With huge displays in parades of military might, it’s easy to forget the individuals who live and work in the reclusive nation of North Korea.
Agence France-Presse photojournalist Ed Jones has been taking portraits of North Korean citizens since being assigned to the agency’s bureau there in 2016.
The photos show glimpses of the people who don’t usually get in front of the camera, though there is an approval process that Jones has to go through to get the images.
“Access to people is an important facet of my photography. But it can be something of a challenge in North Korea,” Jones wrote in a blog post for AFP. “Approaching people on the street for interviews or taking candid photos outside of designated areas is generally frowned upon.”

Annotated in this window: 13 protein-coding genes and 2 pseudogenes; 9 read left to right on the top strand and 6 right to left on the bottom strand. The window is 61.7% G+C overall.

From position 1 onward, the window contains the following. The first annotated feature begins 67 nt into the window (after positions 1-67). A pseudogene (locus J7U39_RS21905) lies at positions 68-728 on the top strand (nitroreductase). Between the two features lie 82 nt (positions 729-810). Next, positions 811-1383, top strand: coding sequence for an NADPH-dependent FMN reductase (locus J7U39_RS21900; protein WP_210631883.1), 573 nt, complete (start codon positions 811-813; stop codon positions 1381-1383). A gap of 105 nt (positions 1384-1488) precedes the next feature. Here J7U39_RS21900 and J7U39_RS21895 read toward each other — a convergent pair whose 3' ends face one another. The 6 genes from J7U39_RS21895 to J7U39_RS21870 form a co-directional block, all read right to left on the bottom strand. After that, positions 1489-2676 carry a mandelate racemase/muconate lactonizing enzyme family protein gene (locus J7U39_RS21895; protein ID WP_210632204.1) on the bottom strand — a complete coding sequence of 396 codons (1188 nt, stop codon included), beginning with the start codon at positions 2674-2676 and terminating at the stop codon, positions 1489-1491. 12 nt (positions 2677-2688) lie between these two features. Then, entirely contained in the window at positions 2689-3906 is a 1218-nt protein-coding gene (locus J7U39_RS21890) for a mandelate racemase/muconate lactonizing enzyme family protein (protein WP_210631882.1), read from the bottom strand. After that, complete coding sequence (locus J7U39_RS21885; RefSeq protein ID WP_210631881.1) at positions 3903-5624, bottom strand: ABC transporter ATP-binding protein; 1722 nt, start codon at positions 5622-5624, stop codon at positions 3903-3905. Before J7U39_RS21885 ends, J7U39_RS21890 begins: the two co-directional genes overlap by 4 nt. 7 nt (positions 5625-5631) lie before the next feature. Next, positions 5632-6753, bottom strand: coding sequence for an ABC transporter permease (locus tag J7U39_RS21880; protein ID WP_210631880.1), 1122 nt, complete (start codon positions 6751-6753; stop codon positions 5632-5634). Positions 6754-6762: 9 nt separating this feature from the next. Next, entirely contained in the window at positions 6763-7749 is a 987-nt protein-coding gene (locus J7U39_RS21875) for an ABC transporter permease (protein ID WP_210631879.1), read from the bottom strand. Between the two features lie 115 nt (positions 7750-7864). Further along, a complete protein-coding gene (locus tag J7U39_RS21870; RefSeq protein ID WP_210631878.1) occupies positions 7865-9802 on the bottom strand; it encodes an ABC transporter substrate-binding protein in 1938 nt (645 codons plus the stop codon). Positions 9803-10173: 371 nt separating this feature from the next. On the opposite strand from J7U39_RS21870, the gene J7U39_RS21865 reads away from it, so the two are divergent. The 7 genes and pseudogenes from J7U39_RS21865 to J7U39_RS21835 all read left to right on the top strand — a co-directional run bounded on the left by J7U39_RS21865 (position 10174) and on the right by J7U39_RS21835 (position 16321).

Requests to photograph citizens are usually approved. Two North Korean AFP staffers have to be with the photographer at all times.
Jones is usually pressed for time in portrait sessions, but believes it doesn’t hinder the final result.
“But despite the speed with which these portraits were taken and the reticence of most of those who agreed to pose, there was still a moment of intimacy involved ― however brief ― that felt authentic and unguarded,” Jones wrote.
See more photos by Ed Jones below: